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Co-ownership can be a successful business model

Paul Finch
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Gensler has been confirmed as the world’s largest architectural practice – and it’s also owned by its employees, says Paul Finch 

The architectural year ends on a high – at least for Gensler, confirmed as the world’s largest practice with more than 2,500 architects and a turnover of $1 billion-plus.

Its extraordinary growth record in recent years is often commented on, but what may be less well-known is the fact that the practice is a form of co-operative. That, joint chief executive Diane Hoskins told me recently, is certainly one of the underlying reasons for success.

‘In 1989 Art Gensler created our employee ownership programme,’ she says. ‘The transfer was motivational – every employee is an owner.’ The result? ‘People stay with us longer, they behave differently, and there are people looking for companies where they can innovate. People are challenged to grow and engage.’

Practice organisation is modelled around studios, comprising teams specialising in a particular building type – so the specialism sits with the team, not the entire studio, which in principle could undertake any project anywhere in the world. The broad areas of interest are ‘live, work and play’, with a recent focus on retail, hotels and stadiums.

A couple of company myths: first, Hoskins points out, while interiors are still a very significant part of the company’s workload (about 40 per cent), it would be wrong to describe Gensler as an interiors firm; second, although 24-hour working is possible, using its network of nearly 50 offices round the world, ‘it is not routine … we believe it’s about being local as much as global’.

Hoskins attributes the near doubling of workload in 2014-2015 to ‘seeing new opportunities in areas where maybe we didn’t look before’, to the effects of globalisation in terms of client/architect relations, but also because of the impact of urbanisation, ‘increasing demand for all of what we do’.

Gensler Birmingham Office Custard Factory Break Out Areas

Gensler Birmingham Office Custard Factory Break Out Areas

Breakout area at Gensler’s Birmingham office

That has led to an approach called ‘It’s your platform’, which partly applies to the freedom to innovate encouraged in the work groups, but which also underlies an offer to clients based on research rather than simply architectural design. ‘Yesterday’s solutions just don’t work, so we have great programmes for staff who want to go deep into issues like energy or new materials,’ she says.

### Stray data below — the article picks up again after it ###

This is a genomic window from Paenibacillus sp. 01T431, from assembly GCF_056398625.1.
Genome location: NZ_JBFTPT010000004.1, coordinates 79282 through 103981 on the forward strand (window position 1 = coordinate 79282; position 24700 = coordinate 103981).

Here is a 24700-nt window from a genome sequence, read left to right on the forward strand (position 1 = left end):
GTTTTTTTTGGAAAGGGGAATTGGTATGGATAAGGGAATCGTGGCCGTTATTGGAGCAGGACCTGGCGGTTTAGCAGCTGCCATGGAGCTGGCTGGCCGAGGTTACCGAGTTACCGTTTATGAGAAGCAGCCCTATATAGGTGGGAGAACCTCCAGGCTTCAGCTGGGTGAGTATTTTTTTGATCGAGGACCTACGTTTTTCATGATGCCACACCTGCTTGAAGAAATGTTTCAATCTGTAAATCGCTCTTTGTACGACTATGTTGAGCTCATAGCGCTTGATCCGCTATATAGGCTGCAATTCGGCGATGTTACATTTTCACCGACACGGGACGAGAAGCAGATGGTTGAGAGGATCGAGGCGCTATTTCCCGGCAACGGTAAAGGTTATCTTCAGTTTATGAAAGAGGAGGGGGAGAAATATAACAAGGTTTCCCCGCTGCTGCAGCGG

Having been an external judge of Gensler’s internal awards, I can confirm that the practice is certainly self-critical (apparently 5,000 people view the jury presentations online), and believes profoundly in a collaborative approach based on its ownership model. ‘We are not looking to be bought,’ declares Hoskins.

Taking John Lewis Partnership as a model, the nearest thing we have to it is probably Make

Collaborative models are not unknown in the UK; Rogers Stirk Harbour is organised as a trust, though that is not the same thing as co-ownership. Taking John Lewis Partnership as a model, the nearest thing we have to it is probably Make, where Ken Shuttleworth deliberately reversed the normal command and control model in favour of one where everyone has an interest in overall outcomes – including cost control, though that is a by-product rather than an underlying principle.

There are plenty of other examples of practices that have introduced new ownership forms in recent years; and as far as I can establish, none has reverted to a conventional model having made the switch, no doubt because it is technically quite difficult, but also because people seem to like the results. It may come as a surprise to some, but co-ownership does not mean hippy-style anarchy in the workplace, or that no-one can ever be fired. It is just a different way of working.

For Gensler, which still conducts much of its business in the US, the president-elect’s commitment to $1 trillion dollars of infrastructure investment will no doubt have prompted a thorough analysis of opportunities that may arise. Let’s hope that the US government, unlike its new president, doesn’t develop a reputation for reneging on the last invoice.

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